Posts Tagged ‘Public Information’

The Key Word Here is Public

Monday, February 28th, 2011

Here we go again. Those that we elect to serve in public office (mind you the key word here is “public”) would prefer to operate under the cover of darkness:

In  a decision that was partly fueled by the governor’s videos, the Senate voted to restrict webcasting, photography, and video or audio recording of Senate committees by the public unless there is permission from a panel’s chairman and ranking minority-party member. The rule was adopted on a 35-3 vote.

Apparently, this is one of those elitist bureaucratic decisions that enjoys strong bipartisan support. What is the motivating factor behind restricting public access to public meetings, paid for by the public in a building built by the public? Well, according to Senator Dede Feldman, it appears that our elected officials are concerned they might actually be held accountable for their actions:

Is this a trend?  We’re not sure yet, but in the following committee meeting, where several DWI bills that the Governor is supporting were presented, her staff appeared with little cameras in hand to tape the proceedings. They did not ask permission from the Chair (me), which is protocol on both the floor and in committees, so I am cynical about how they intend to use the material.  I’m a great fan of opening committee hearings to the news media, but this felt different. Since the staffers did not speak to me, I do not know how they intend to use the footage, but several present felt it was intimidation, meant to remind Senators that their comments would be used in campaign ads next year. Hmm.

Oh no, horror of horrors. What’s the world coming to when elected public officials might be held accountable for comments they make in public hearings? That’s just not fair. We’ve elected them, and they should just be allowed to rule the state in peace without being concerned about peering eyes. Upcoming elections should be events ruled by civility where the voting populace makes a decision, not based on actual performance, but instead based on the quality of the touched up pictures and senatorial likeness of those in office, and the claims of great deeds they’ve performed in our name regardless of what they’ve actually said or done in committee meetings.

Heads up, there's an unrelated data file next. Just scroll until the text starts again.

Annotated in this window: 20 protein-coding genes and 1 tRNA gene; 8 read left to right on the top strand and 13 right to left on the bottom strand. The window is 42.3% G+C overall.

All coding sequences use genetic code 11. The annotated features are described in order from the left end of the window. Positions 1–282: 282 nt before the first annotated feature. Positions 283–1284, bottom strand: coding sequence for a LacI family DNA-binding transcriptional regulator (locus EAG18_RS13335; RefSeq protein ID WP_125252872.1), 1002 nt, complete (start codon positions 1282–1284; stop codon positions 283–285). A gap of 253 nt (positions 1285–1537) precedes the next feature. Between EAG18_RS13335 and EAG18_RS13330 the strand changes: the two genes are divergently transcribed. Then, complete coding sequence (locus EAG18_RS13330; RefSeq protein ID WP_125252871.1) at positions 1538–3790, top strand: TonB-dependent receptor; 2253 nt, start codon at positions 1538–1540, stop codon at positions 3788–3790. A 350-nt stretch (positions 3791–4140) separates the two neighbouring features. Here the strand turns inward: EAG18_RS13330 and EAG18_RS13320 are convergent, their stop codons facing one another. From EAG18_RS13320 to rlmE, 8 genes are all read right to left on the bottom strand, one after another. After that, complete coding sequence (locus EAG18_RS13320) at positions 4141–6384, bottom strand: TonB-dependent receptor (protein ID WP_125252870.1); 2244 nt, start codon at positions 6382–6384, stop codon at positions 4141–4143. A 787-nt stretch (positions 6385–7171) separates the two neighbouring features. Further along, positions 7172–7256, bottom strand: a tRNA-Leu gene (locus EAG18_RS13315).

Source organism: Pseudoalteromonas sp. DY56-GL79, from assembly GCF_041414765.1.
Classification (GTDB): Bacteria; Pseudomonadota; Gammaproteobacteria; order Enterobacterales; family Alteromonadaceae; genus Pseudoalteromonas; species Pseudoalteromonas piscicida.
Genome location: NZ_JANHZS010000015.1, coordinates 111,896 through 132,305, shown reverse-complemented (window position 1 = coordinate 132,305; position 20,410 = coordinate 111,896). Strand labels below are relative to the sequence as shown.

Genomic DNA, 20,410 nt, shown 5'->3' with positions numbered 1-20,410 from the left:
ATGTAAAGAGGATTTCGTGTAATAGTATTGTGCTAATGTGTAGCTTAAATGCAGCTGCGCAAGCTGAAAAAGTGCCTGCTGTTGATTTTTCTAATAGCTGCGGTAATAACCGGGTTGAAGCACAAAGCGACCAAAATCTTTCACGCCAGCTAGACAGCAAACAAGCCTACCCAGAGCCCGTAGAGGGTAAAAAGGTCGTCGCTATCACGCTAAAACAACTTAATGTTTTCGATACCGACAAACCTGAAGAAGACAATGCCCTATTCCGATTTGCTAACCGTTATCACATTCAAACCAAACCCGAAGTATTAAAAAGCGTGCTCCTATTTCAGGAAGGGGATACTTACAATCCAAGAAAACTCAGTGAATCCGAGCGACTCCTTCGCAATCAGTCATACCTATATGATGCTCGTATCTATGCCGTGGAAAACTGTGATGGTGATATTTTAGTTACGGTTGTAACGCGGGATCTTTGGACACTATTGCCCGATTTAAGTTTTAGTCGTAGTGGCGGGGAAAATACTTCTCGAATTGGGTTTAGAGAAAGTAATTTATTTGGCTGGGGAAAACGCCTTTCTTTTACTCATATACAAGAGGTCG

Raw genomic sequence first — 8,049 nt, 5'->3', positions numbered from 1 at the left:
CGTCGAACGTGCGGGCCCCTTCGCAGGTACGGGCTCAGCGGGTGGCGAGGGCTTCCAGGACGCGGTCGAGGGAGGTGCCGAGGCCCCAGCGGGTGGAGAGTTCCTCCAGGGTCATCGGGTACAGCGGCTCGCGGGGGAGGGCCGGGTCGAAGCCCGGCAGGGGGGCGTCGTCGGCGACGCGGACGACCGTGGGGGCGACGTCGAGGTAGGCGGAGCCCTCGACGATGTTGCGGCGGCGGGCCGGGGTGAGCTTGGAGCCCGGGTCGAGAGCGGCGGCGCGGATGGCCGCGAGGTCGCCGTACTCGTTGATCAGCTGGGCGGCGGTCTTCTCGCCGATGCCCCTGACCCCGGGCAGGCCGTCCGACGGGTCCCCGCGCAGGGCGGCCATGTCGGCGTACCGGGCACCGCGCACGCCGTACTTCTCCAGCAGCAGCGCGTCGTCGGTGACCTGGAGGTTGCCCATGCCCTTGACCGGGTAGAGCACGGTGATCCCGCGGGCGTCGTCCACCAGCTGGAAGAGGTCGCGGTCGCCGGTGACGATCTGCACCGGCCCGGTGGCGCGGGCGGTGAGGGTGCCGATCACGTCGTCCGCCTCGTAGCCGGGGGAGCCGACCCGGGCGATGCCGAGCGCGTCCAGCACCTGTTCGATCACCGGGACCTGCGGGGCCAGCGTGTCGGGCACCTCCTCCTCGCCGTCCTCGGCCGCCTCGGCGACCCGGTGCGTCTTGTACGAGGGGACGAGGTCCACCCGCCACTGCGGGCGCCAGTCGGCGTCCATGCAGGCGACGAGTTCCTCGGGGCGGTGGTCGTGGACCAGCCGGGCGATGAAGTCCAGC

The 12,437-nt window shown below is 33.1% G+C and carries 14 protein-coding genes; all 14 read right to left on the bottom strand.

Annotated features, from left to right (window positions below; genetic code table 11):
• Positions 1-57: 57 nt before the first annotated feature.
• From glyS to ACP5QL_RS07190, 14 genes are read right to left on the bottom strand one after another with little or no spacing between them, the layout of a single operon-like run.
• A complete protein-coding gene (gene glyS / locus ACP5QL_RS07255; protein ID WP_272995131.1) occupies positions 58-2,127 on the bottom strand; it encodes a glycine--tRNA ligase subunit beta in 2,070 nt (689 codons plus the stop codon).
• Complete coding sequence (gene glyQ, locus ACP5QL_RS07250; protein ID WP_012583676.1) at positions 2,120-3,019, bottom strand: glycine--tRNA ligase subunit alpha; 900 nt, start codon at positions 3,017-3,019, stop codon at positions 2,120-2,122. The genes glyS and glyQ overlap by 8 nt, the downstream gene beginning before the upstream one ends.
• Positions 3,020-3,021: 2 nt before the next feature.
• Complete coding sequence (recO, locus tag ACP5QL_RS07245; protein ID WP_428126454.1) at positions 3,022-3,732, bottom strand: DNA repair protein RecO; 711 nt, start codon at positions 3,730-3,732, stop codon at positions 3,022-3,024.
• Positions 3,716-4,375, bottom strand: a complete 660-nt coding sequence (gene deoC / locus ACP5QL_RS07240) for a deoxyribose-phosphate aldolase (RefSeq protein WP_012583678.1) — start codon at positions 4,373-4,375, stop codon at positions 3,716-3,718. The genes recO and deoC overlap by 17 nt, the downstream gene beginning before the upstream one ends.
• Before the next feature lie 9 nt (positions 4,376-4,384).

Making the End Run When Legislation Fails

Friday, February 6th, 2009

A pet peeve of mine regarding Governor Richardson’s administration is their commitment to circumventing the checks and balances intentionally built into our system of government. And, it appears they’re at it again.

In 2004, amidst much uproar, the “Electronic Government Act” was being pushed:

A bill that calls for organizing government records through a system called “e-portal” was pending at the end of the 2004 legislative session. Backed by Gov. Bill Richardson, the “Electronic Government Act” would create a pricey e-portal system that would use the fees generated from government records to manage and fund the system. In order to obtain government records, members of the public would have to use e-portal and pay according to its tiered pricing system. (HB 291; SB 314)

It was that “pricey e-portal system” (read: pricey for you and me to access public information) that had folks like the New Mexico Press Association and New Mexico Foundation for Open Government up in arms. The bill was defeated.

But, now that they think everyone is distracted by the economic crisis plaguing the state, the Richardson administration is back up to their usual backdoor manuevers. Without much fanfare, the Taxation and Revenue Department has put out an 88-page RFP to do exactly what the legislature had previously rejected.

I hope someone in the legislature calls the administration to task before it’s too late.